Ken Blackwell, former Ohio Secretary of State now working for the Family Research Council, has a rather absurd column in the Washington Times claiming that marriage equality is “illiberal” and that there’s no comparison between the struggles for black civil rights and gay civil rights.
My first point is that there can be no comparison between the fight for racial equality and the movement supporting homosexual marriage. To begin with, race occupies a singular place in our country’s history and laws. Our country fought a bloody Civil War and passed three separate constitutional amendments to rid our society of the injustice that was slavery. The segregation laws that followed were ugly remnants of a culture of racial slavery, and they were immoral and unjust. They defied the American promise “that all Men are created equal, that they are endowed by their Creator with certain unalienable Rights, that among these are Life, Liberty and the Pursuit of Happiness.” Black Americans were enslaved, literally deprived of their liberty, often robbed of life, and denied the opportunity to pursue happiness. Segregation laws were a legal statement of inequality. No other law in American history spells indignity and injustice like they did, and no other law so explicitly rings false to our country’s founding principles.
Well yes, blacks were terribly mistreated and enslaved for centuries. And even after we ended slavery, we continued to have legal discrimination against blacks that violated their civil rights. But if it’s wrong and unjust to allow discrimination against black people and it violates the principle of inalienable rights, why isn’t it equally wrong and unjust to allow discrimination against gay people? Blacks have been protected against discrimination in employment, housing and public accommodation for more than half a century now, but gay people have no such protections. And guess what? Ken Blackwell is a staunch opponent of extending the same anti-discrimination protections he demands for himself to gay people.
The other obvious reason why black civil rights and gay civil rights are comparable is because the inequality they were fighting against then and now was justified on exactly the same grounds, and the arguments against equal rights were exactly the same as well. And Blackwell himself makes those very same arguments.
For the second point: Applying the racism of segregation-era America to today’s “social battles” does not make for a compelling comparison. To state what should be obvious, not all racists oppose same-sex marriage, and not all who oppose same-sex marriage are racists. To say otherwise is disrespectful and frankly ludicrous.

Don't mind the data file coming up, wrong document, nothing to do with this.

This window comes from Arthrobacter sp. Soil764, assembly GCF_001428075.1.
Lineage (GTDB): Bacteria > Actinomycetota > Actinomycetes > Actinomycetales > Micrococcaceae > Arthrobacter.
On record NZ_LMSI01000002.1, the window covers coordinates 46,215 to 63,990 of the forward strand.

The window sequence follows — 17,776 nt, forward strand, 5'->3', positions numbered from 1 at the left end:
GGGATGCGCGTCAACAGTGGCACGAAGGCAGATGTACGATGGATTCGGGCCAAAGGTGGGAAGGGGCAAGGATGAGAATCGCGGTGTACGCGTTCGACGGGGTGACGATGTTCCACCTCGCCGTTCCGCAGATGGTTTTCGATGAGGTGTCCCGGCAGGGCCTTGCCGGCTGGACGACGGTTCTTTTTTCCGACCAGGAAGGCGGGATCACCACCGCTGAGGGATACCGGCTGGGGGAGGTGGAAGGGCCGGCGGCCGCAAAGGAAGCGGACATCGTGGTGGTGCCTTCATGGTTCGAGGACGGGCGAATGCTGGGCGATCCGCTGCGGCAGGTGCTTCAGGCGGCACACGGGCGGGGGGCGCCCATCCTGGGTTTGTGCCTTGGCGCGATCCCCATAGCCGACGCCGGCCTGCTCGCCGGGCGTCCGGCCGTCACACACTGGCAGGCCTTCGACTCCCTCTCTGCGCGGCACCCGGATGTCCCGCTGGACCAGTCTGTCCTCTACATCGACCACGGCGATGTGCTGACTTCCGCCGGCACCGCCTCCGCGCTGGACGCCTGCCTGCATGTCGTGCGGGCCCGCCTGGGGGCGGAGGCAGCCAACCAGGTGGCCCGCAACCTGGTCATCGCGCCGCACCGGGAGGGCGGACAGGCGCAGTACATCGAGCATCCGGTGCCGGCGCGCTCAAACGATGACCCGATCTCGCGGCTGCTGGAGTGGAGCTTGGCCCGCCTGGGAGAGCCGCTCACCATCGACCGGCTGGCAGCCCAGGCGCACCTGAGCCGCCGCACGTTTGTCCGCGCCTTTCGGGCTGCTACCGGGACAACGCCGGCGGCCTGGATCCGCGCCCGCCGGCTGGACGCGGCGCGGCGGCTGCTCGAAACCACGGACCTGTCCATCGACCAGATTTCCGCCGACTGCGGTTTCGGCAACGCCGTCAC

My third point refers to the idea that those who are concerned about religious liberty rights in and around homosexual marriage are covertly advancing some right-wing agenda. This is misleading, false and insulting. Religious liberty is a real, fundamental right, first in our constitutional amendments. It’s what allows a man to be a conscientious objector or a church to choose its own minister. In general, it’s what protects religious people who hold views that are out of political favor. Mr. Michaelson admits that intellectuals and politicans on both ends of the political spectrum support religious liberty. He simply thinks that religious liberty should be much more limited than it is or ever has been.
As the recent, large batch of cases against the Department of Health and Human Services contraceptive mandate demonstrates, America has a diverse and principled religious population of citizens willing to fight for the right to express their faith in all aspects of life. That some, such as Mr. Michaelson, don’t agree that buying contraception for others violates a person’s faith will not suddenly appease their concerns. Those who advocate strong conscience protections — whether from a contraceptive mandate or from federal recognition of same-sex marriage — do so sincerely.
But when it comes to religious liberty, the situation with same-sex marriage is absolutely identical to the situation with interracial marriage 45 years ago. Just as there are many churches that oppose same-sex marriages and refuse to perform them, that was also the case with churches and interracial marriage then (and as recently as last year, in fact). And just as no church has ever been required to perform an interracial wedding, no church will ever be required to perform a same-sex wedding.
And when it comes to matters of public accommodation, the situations are identical as well — except that, as I noted above, there is no protection for gay people in federal civil rights law (or in most states). In those states that do include sexual orientation in anti-discrimination laws, businesses will be required to do the exact same thing for a same-sex couple that they have had to do for interracial couples for more than 50 years, which is not discriminate against them.
If Blackwell were to go around claiming that laws banning discrimination against black people are a violation of the religious liberty of business owners, then I might take him seriously on this issue. But he doesn’t. Because he’s a hypocrite. He demands such protections for himself and screams “religious liberty” when he’s the one who wants to engage in discrimination.